Taking care of our feathered friends one at a time

Veterinarian and staff step up to help local wildlife.

  • Apr. 10, 2013 9:00 a.m.

Veterinarian Dr. Mark Zehnder and some of his staff at the Invermere Veterinary Hospital have been donating their time and expertise to help injured wildlife in the region, particularly raptor birds.

“He gets a lot of birds, more and more every year, often with a broken wing,” said Judy Burns, an employee at the hospital. “The goal is always to release them, but they need to rebuild their strength before we can do that.”

Zehnder used to take them home to help with the rehabilitation, but a fundraising effort last year allowed them to build 20x20x100 foot Flight Cage.

“It was stressful, and time consuming, and we thought there must be a better way. So we were able to build this flight cage,” said Burns.

The group is now in a much better position to help out their flying friends, but they still need some community support.

“This is going to sound a bit gross, but we need dead rodents,” said Burns.

The birds they are housing need food while they are recovering, mainly in the form of dead rodents such as mice, rats, squirrels or gophers.

They are currently rehabilitating a Great Horned Owl, who has depleted their food stores.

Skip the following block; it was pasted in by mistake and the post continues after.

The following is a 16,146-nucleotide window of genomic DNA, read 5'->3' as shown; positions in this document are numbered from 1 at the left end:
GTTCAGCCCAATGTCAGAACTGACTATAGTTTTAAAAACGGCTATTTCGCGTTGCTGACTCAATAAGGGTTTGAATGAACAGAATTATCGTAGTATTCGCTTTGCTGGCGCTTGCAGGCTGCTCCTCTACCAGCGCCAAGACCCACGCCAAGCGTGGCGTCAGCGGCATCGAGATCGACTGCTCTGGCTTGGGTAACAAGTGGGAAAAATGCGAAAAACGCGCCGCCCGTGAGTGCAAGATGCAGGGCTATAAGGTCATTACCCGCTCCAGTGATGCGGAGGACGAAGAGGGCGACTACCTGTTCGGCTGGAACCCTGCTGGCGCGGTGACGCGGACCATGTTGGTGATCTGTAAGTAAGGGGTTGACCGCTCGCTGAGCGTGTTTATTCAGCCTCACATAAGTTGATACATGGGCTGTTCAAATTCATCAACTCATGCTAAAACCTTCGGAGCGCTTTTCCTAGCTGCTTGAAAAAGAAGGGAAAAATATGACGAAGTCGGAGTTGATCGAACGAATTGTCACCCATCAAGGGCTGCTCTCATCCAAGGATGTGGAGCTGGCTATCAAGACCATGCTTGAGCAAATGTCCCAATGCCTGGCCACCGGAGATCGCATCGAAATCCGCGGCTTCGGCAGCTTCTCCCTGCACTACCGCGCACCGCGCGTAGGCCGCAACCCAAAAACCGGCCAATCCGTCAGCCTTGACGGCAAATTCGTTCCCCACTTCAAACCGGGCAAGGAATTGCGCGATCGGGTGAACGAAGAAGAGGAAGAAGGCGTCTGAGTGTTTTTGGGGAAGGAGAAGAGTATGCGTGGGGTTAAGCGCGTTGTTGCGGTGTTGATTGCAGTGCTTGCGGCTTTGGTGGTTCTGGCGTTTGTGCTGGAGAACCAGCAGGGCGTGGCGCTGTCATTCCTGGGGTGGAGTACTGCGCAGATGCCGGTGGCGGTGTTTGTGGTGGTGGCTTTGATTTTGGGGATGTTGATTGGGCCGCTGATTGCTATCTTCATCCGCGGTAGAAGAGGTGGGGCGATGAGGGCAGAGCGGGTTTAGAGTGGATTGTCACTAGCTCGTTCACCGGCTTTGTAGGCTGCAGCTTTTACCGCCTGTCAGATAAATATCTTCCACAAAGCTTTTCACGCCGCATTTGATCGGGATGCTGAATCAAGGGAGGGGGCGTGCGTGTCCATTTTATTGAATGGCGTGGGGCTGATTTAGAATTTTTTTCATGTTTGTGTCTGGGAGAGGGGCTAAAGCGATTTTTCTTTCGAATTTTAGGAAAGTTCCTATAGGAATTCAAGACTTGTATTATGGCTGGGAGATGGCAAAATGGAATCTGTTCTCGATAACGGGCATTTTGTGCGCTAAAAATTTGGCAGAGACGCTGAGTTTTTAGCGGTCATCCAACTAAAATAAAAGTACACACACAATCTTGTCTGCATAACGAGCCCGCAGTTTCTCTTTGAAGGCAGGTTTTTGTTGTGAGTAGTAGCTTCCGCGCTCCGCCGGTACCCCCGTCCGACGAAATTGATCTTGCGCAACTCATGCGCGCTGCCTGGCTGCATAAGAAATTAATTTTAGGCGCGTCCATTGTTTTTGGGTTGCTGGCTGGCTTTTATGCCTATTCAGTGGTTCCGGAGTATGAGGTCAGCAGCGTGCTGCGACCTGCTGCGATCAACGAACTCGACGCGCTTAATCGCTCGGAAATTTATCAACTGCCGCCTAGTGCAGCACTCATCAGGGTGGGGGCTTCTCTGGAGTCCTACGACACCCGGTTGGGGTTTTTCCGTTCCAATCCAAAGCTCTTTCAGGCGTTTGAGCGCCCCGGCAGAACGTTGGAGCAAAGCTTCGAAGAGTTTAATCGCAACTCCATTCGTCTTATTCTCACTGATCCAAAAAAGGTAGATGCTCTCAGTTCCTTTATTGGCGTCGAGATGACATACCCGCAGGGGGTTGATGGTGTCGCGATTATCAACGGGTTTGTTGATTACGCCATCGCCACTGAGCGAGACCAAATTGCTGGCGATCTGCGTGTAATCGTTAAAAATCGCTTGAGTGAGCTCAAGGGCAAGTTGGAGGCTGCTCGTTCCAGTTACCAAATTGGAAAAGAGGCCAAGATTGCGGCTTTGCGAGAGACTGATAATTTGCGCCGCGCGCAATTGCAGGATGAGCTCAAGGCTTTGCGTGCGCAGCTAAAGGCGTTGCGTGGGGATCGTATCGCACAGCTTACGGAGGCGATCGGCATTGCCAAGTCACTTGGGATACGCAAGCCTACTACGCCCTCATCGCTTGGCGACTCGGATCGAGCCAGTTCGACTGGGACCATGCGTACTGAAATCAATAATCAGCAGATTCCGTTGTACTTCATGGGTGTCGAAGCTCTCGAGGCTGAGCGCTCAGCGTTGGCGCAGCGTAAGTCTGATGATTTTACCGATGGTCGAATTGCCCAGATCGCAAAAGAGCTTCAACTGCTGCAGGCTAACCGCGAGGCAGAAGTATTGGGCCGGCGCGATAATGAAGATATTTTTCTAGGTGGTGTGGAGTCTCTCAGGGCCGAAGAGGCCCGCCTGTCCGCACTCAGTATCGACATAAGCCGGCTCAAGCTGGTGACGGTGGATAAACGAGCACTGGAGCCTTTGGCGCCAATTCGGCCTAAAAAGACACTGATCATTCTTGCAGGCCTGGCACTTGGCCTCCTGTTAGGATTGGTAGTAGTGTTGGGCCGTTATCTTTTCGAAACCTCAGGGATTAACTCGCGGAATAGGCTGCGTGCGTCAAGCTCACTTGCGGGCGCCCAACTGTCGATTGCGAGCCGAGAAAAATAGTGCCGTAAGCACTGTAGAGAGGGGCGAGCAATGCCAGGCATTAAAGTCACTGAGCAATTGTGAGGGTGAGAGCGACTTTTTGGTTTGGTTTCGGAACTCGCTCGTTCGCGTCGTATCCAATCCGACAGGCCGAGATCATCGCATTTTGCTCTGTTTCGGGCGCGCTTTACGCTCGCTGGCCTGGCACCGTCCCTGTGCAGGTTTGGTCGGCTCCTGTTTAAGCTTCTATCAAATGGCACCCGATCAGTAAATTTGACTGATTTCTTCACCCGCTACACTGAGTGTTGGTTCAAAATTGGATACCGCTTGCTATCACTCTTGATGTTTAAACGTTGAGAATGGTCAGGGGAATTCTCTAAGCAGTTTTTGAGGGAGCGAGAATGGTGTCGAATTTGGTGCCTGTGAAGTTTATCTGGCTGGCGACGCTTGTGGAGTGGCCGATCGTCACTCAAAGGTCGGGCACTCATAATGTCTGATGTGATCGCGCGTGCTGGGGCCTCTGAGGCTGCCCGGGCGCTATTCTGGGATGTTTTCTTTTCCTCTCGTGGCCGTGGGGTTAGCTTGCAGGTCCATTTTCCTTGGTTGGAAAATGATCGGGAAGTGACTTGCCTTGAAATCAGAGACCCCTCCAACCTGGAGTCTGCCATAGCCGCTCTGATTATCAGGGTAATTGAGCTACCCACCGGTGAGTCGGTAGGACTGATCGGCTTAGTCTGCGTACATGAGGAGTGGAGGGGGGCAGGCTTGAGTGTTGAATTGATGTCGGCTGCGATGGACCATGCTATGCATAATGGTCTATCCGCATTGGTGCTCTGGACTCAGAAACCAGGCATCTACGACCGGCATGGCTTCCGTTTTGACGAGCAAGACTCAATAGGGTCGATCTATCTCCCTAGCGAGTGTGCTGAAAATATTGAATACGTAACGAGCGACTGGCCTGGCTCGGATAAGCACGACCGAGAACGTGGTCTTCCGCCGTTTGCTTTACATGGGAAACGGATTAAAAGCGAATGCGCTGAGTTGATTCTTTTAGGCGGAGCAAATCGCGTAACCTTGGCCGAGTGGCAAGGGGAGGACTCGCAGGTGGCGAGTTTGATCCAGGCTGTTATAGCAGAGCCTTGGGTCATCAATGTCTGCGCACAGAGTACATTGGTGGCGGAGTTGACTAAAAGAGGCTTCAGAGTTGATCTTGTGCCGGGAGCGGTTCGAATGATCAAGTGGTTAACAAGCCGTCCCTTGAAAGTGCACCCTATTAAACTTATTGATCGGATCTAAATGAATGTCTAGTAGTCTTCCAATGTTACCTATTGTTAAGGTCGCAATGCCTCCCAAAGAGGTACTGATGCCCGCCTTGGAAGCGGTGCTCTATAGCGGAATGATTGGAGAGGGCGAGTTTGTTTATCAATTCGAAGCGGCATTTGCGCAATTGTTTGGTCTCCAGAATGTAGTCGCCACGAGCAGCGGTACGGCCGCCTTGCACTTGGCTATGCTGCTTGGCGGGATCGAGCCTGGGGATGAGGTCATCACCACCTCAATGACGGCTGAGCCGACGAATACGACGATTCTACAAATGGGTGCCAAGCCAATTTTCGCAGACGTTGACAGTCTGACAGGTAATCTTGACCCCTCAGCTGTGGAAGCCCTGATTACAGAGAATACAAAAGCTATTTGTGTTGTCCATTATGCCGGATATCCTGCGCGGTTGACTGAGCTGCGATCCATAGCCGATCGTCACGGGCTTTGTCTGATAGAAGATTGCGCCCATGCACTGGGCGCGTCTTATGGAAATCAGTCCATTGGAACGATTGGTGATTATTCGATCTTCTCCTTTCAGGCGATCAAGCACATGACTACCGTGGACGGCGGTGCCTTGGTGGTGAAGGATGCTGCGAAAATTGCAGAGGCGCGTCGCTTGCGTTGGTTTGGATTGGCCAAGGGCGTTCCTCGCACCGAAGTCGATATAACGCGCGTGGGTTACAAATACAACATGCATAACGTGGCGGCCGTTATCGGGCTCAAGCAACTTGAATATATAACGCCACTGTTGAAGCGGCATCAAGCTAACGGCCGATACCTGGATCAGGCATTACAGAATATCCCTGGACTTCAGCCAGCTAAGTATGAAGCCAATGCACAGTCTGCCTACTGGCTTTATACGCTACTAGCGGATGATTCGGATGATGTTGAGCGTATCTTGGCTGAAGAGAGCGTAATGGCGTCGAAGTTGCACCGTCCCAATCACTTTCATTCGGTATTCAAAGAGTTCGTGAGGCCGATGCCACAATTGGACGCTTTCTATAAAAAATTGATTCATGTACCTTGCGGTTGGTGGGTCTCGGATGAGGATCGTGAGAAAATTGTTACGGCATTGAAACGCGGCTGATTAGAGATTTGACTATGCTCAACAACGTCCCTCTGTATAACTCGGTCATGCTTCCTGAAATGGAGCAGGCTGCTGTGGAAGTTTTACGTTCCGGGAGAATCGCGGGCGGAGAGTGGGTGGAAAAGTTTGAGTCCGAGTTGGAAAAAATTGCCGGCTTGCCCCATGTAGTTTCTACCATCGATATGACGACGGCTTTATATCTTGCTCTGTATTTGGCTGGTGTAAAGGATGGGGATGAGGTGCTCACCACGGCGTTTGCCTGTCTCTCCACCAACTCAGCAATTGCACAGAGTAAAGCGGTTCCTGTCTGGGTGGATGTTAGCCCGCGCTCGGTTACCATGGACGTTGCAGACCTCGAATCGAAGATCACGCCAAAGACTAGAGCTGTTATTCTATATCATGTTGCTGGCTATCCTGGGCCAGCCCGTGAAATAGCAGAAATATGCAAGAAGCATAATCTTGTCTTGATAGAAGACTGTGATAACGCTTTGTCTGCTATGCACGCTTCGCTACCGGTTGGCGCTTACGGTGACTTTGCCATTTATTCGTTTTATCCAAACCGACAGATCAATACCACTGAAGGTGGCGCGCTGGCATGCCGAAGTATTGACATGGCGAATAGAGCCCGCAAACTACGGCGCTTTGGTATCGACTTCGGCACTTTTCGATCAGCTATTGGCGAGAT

“The response from the local people has been amazing,” said Burns. “But we’re really low right now.”

The clinic is asking that anyone in Golden, who may have access to dead rodents, and are travelling to Invermere, stop by the animal hospital to drop them off. Any rodent who has not been killed by poison or bullets would be a great help.

“We have lots of customers who come down from Golden, so I thought if they knew we were in need, they might be able to bring us some rodents if they were coming to town anyway,” said Burns.

They have a large freezer to store them, so you can drop them off frozen as well.

Burns would also like the people of Golden to know that this resource is available for anyone who may come across an injured raptor bird.

“Dr. Zehnder helps a lot of wild birds, so if anyone sees an injured eagle or owl they can bring them to the clinic for treatment,” she said.

Anyone who is able to help with rodents, or knows of a bird who needs help, is encouraged to call the Invermere Animal Hospital at 250-342-7007.